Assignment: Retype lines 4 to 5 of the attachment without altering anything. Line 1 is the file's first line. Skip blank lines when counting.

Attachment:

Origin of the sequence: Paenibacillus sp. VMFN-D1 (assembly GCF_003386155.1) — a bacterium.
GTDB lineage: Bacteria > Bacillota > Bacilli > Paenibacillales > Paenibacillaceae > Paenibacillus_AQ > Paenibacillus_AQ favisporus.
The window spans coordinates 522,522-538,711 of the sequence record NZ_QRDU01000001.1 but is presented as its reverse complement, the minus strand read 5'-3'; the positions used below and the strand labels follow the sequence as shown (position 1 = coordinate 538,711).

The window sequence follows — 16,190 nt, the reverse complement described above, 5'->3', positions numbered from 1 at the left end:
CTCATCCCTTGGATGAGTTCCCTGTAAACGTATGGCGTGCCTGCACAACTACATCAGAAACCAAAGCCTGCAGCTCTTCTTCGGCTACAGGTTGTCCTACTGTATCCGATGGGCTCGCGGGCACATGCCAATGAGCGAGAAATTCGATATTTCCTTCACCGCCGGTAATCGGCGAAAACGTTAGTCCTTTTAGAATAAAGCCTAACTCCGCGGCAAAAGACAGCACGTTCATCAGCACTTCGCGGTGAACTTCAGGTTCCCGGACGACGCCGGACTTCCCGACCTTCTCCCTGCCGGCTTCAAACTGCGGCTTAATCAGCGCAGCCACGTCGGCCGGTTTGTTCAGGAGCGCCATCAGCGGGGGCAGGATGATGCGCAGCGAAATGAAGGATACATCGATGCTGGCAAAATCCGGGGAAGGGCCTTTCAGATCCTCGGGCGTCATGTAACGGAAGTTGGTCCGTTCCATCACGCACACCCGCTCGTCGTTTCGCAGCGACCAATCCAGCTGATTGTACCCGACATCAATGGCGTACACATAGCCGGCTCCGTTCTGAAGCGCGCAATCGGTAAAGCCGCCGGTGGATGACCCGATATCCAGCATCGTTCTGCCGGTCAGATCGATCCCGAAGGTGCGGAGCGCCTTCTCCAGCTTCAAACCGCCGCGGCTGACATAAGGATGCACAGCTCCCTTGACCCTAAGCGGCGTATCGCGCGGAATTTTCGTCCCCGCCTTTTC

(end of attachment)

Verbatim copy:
The window sequence follows — 16,190 nt, the reverse complement described above, 5'->3', positions numbered from 1 at the left end:
CTCATCCCTTGGATGAGTTCCCTGTAAACGTATGGCGTGCCTGCACAACTACATCAGAAACCAAAGCCTGCAGCTCTTCTTCGGCTACAGGTTGTCCTACTGTATCCGATGGGCTCGCGGGCACATGCCAATGAGCGAGAAATTCGATATTTCCTTCACCGCCGGTAATCGGCGAAAACGTTAGTCCTTTTAGAATAAAGCCTAACTCCGCGGCAAAAGACAGCACGTTCATCAGCACTTCGCGGTGAACTTCAGGTTCCCGGACGACGCCGGACTTCCCGACCTTCTCCCTGCCGGCTTCAAACTGCGGCTTAATCAGCGCAGCCACGTCGGCCGGTTTGTTCAGGAGCGCCATCAGCGGGGGCAGGATGATGCGCAGCGAAATGAAGGATACATCGATGCTGGCAAAATCCGGGGAAGGGCCTTTCAGATCCTCGGGCGTCATGTAACGGAAGTTGGTCCGTTCCATCACGCACACCCGCTCGTCGTTTCGCAGCGACCAATCCAGCTGATTGTACCCGACATCAATGGCGTACACATAGCCGGCTCCGTTCTGAAGCGCGCAATCGGTAAAGCCGCCGGTGGATGACCCGATATCCAGCATCGTTCTGCCGGTCAGATCGATCCCGAAGGTGCGGAGCGCCTTCTCCAGCTTCAAACCGCCGCGGCTGACATAAGGATGCACAGCTCCCTTGACCCTAAGCGGCGTATCGCGCGGAATTTTCGTCCCCGCCTTTTC